Print Edition - 2014-11-23 | News
Society discriminatory against sexual minorities
Nov 22, 2014-
In a survey conducted jointly by the Blue Diamond Society, UNDP and the Williams Institute of University of California Los Angeles, 60 percent of the around 1,200 respondents from gender and sexual minorities said they have faced abuse and discrimination in at least one setting.
According to the assessment entitled, ‘Surveying Nepal’s Sexual and Gender Minorities: An inclusive Approach’, 23 percent of the respondents reported being denied of service in health care settings. An equal percent of responders said they have been physically abused by police personnel either on streets or at police stations. Verbal harassment was described to be the most usual form of abuse the community faced, with 42 percent saying that it was common in stores, 40 percent in public transportation and 16 percent in schools.
Bhumika Shrestha, an LGBTI (lesbian, gay, bisexual, transsexual and intersexual) rights advocate, says the figures and forms of discrimination do not surprise her. “The reality could, in fact, be harsher because we are not able to talk to every member of the community and listen to their stories. If vocal people like us are not immune to discrimination, the suffering of the voiceless must be unimaginable,” says Shrestha.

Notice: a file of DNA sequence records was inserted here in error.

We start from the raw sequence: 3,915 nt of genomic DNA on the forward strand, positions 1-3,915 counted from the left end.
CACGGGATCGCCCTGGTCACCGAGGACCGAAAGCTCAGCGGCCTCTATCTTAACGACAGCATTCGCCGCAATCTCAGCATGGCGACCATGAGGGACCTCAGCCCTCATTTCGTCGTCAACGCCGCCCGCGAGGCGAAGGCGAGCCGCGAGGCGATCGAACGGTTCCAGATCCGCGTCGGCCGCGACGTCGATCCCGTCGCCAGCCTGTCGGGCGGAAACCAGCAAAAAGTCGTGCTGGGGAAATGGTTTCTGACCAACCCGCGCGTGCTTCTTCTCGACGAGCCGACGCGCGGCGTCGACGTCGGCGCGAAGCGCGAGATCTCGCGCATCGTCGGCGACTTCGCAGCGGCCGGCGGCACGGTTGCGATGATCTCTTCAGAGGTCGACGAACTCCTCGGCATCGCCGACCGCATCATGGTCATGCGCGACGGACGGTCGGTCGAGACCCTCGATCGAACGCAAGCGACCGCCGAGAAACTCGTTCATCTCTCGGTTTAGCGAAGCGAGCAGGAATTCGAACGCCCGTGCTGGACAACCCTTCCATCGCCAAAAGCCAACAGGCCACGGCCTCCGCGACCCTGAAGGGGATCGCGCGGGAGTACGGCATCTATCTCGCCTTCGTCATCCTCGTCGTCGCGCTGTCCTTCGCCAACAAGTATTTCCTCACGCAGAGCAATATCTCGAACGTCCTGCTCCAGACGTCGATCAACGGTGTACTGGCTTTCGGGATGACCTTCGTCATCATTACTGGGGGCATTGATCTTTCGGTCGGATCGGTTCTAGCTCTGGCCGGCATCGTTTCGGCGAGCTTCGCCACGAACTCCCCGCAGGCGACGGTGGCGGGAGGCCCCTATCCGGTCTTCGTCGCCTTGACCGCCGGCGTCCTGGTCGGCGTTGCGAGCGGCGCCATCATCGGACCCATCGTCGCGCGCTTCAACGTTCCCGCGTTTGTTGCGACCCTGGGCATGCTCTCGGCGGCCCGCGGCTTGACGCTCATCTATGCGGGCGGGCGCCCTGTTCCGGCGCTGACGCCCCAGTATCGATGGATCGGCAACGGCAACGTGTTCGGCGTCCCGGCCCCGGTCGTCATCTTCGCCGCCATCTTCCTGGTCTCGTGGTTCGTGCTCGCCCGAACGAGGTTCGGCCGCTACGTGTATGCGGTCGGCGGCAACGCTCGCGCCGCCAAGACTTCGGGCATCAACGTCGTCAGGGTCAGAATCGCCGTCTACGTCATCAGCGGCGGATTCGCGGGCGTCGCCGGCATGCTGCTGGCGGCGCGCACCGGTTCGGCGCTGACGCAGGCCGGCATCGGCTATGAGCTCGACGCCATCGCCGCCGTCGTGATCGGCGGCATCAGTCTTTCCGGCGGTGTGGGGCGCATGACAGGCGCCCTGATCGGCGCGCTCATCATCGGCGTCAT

The Williams Institute report says those who did not identify as third gender and acted in gender-conforming roles were less likely to report being discriminated against. In clinics and hospitals, those who openly identify as members of the LGBTI community speak of being dismissed, with their complaints going unheard. “I know a lot of friends who have been referred to a mental hospital when they went for a check-up for a different ailment. The minute doctors realise that we are from a third-gender community, their behaviour changes and some hesitate to treat us,” Shrestha said.
President of Nepal Medical Association, Anjani Kumar Jha, rubbished the charges and said the hesitation the gender and sexual minority noticed in doctors must have been an expression of surprise and curiosity. “Our society is not well-acquainted with the realities of the gender and sexual minorities. This could result in changed facial expressions when a doctor comes face-to-face with a person who identifies as third-gender. I don’t believe that doctors have denied service just because a person is not of the conventional sex,” Jha said.
Spokesperson for Nepal Police, Madhav Joshi, refused to comment on the findings of the report.
Published: 23-11-2014 09:29